The constitution guarantees the right to vote to every citizen over the age of eighteen that meets the provisions of the Representation of the People Ordinance. Voting is not compulsory. Employers are required to give their employees time to vote and to pay them for the time they are away at the polls. Polls are open from 7 AM to 6 PM on Election Day, but anyone in line by 6 PM may vote, no matter how long it may take. The sale of liquor is barred while the polls are open. Certain forms of political campaigning, including television advertisements, political speeches, and the distribution of political buttons, posters, banners, or flags are also prohibited. Canvassing of voters may not be disturbed, voter-to-voter conversation is barred, and only election officials may answer questions. The constitution mandates that votes be cast in a secret ballot.
Belize is a developing country. Its economy is based on agriculture. Sugar cane, which is raised on plantations, ranks as the country’s chief crop. Oranges, grapefruits, and bananas are next in importance. Processed sugar is the main export. The country’s forests yield lumber, including pine and such tropical hardwoods as cedrela and mahogany. The Caribbean Sea procvides conchs, fishes, lobsters, and shrimp. Most of Belize’s industries are small. They include sugar refining, processing foods and wood, and the production of clothing, cement, and bricks.
Belize receives much financial aid from other countries. Its government encourages foreign investment to create jobs. Melizeans are working to develop the tourist industry by building hotels and other facilities.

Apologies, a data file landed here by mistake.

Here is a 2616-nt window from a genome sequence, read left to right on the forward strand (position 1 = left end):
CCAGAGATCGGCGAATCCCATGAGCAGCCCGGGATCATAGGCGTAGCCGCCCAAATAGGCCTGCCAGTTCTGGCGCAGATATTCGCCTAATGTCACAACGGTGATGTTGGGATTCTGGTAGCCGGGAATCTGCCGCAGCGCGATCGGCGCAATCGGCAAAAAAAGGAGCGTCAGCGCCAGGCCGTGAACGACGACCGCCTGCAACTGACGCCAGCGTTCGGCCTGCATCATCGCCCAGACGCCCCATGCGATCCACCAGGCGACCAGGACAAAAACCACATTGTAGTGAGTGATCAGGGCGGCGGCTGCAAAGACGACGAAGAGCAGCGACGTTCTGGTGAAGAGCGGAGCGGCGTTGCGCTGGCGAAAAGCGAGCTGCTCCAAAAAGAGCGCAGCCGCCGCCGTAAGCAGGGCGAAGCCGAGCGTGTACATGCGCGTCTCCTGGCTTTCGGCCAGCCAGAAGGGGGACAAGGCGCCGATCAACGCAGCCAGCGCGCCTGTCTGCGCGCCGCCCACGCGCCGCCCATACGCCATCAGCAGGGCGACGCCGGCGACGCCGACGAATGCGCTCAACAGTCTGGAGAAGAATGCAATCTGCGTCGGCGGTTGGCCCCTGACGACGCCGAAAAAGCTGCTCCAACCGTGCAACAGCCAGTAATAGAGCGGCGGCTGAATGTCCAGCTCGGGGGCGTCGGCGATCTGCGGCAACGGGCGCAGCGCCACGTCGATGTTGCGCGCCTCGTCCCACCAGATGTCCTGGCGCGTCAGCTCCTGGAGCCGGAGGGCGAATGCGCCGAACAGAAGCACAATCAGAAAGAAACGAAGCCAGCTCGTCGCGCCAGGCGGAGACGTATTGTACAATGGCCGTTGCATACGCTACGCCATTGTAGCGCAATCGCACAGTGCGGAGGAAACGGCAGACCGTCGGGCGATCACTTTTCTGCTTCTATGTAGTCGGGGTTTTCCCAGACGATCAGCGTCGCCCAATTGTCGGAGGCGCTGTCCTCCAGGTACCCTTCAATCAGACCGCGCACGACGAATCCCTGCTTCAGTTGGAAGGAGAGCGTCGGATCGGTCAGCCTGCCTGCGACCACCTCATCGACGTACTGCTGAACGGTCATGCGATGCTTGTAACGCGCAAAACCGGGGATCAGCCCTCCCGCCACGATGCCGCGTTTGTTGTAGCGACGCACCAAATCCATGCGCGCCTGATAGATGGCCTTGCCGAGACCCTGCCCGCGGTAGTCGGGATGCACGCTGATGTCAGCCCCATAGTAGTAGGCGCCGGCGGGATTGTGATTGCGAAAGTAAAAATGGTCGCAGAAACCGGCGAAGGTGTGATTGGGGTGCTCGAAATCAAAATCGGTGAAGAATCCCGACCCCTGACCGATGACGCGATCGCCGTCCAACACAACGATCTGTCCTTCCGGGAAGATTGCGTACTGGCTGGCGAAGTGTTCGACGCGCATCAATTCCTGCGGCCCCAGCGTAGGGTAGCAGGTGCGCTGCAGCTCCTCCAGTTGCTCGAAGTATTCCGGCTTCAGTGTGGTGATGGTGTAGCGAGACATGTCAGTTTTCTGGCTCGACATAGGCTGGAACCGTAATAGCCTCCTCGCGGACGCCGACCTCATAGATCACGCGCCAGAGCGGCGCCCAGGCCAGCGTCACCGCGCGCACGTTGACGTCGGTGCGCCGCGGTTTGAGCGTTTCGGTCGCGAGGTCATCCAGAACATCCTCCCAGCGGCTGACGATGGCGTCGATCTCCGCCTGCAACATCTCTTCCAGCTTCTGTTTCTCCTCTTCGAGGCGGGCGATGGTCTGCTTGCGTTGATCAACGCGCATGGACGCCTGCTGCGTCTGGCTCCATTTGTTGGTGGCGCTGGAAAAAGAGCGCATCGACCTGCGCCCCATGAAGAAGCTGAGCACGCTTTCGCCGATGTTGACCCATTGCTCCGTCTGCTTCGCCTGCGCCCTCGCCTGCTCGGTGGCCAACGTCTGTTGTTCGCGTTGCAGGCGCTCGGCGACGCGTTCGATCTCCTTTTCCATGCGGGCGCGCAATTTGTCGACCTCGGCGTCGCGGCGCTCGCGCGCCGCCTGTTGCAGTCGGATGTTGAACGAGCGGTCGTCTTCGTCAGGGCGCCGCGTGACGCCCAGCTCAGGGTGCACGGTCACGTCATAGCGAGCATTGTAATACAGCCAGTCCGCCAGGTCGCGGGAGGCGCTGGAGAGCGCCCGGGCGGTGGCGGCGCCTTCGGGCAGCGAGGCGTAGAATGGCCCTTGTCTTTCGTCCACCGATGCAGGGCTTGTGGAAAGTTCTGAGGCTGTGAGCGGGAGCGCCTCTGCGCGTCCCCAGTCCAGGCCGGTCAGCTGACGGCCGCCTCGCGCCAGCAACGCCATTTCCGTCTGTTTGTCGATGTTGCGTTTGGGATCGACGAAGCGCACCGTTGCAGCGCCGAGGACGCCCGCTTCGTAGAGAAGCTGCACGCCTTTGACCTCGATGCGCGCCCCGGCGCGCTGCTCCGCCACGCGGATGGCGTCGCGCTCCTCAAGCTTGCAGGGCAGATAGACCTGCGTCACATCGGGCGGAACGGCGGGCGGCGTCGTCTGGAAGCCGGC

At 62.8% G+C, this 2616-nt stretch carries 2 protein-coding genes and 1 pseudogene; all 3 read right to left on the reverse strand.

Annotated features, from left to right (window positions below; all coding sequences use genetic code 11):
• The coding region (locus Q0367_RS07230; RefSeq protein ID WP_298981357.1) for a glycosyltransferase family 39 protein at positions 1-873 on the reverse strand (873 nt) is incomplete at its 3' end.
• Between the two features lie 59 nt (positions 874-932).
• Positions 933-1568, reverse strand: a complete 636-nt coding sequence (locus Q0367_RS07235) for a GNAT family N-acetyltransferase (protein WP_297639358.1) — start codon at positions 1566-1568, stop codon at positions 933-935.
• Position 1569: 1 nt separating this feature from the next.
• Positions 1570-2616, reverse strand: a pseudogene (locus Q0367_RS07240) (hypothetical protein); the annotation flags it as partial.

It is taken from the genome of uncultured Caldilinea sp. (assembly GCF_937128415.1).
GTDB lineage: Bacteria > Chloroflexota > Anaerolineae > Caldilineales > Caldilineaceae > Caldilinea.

Belize has an international airport. A government operated radio network and several private radio and television stations broadcast in the country.
The estimated population for Belize is 213,000 people. There is an average or 24 persons per square mile, and 52% are from rural areas and 48% urban. The populations in these areas are growing way to fast for the death rate, which is bringing overcrowded ness to some of the cities.
Belize has a tropical climate with pronounced wet and dry seasons, although there are significant variations in weather patterns by region. Temperatures vary according to elevation, proximity to the coast, and the moderating effects of the northeast trade winds off the Caribbean. Average temperatures in the coastal regions range from 24 C in January to 27 C in July. Temperatures are slightly higher inland, except for the southern highland plateaus, such as the Mountain Pine Ridge, where it is noticeably cooler year round. Overall, the seasons are marked more by differences in humidity and rainfall than in temperature.